IDFA Industry Talk on innovations in online distribution, a follow-up to an event from 2020, took place at the Brakke Grond on Sunday afternoon, where representatives of three innovative distribution platforms from the UK, the US and the Netherlands talked about their work with cinemas in the times when the pandemic is not yet over.
The talk was moderated by Wendy Bernfeld of the Amsterdam-based consultancy company Rights Stuff. She introduced the speakers who described their methods of distributing films in pandemic times, which combine theatrical releases and different forms of VoD in various combinations of day-and-date and window models.
First up was Eve Gabereau of Modern Films, set up in 2017 as a "London-based, female-led, social issues-driven production, distribution and event cinema company."
Modern Films partners with cultural organizations, brands or companies, such as the Royal Opera House, British Library and Tate Modern, as well as music festivals and publishers, who have a link with the thematic of their library of 65+ films. In March 2020, they launched a virtual cinema and released over 75 films, out of which 22 were their own acquisitions.
Among their films are music documentaries such as White Riot, Poly Sterene, Sisters with Transistors and Keyboard Fantasies.
"We found music documentaries worked very well online," Gabereau said. "There is a natural connection between music and streaming."
They planned to release White Riot when lockdown happened, through partnerships with music festivals which had to be cancelled, but they all also moved online.
"We were able to create a music festival atmosphere online through talks and music and screenings of the film. We did a six-month rollout with music festivals online and then we released the film in the cinemas when they reopened temporarily."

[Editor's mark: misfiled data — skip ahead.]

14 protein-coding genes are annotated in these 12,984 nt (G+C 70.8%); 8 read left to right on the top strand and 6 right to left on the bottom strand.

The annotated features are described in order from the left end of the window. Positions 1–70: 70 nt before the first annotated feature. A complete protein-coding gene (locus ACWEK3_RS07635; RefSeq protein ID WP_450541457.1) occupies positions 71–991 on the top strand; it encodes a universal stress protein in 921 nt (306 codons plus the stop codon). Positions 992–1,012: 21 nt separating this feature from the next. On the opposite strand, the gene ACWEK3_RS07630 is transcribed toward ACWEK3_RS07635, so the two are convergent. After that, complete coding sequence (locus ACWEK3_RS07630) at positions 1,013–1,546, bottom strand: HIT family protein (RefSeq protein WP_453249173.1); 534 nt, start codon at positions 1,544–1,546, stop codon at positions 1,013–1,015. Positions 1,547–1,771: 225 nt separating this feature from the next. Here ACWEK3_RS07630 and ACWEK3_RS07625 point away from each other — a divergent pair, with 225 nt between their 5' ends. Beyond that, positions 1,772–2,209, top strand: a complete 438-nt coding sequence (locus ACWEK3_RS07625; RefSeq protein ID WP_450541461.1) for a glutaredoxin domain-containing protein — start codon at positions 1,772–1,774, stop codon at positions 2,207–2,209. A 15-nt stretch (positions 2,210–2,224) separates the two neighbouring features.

The box office split between the virtual and physical releases was 50%-50%.
Poly Styrene was launched at Glasgow FF and its whole distribution was online, but the company positioned it as a theatrical release on their own platform in partnership with cinemas, where the audience buys tickets for a cinema and watches the film online.
This is already becoming a standard model that has emerged during the pandemic, with independent streaming platforms supporting cinemas by sharing revenues and in turn building their own audience.
"The big thing that has changed is the windowing. Traditional windows are different in every country, but for commercial releases it used to be 16 weeks historically, and now it's looking like 31 days in cinemas, 45 days to transactional models such as pay per view, and 75 days to SVoD, so everything is shrunk," Gabereau explained.
Elissa Federoff from one of the biggest independent US distribution companies, NEON, joined the panel remotely from New York. They famously distributed Parasite, the first non-US film to win the Best Picture Oscar.
"The pandemic happened and things got complicated and people had to start thinking of new ways to engage audiences and get them to watch films while sitting on their couch. There's a buffet of options out there and we had to rise to the occasion to make ours stand out," said Federoff.
NEON's windowing model has been flexible from the very beginning: they would release a film in theatres with the idea to keep it there for 17 days before putting on VoD, but if the release showed legs they would keep it in cinemas. Now big players like Universal are catching up and employing a similar approach.
"It's not that this stuff hasn't been happening before, I just feel people are now open and these large corporations are able to get on board and work with us on it," Federoff said.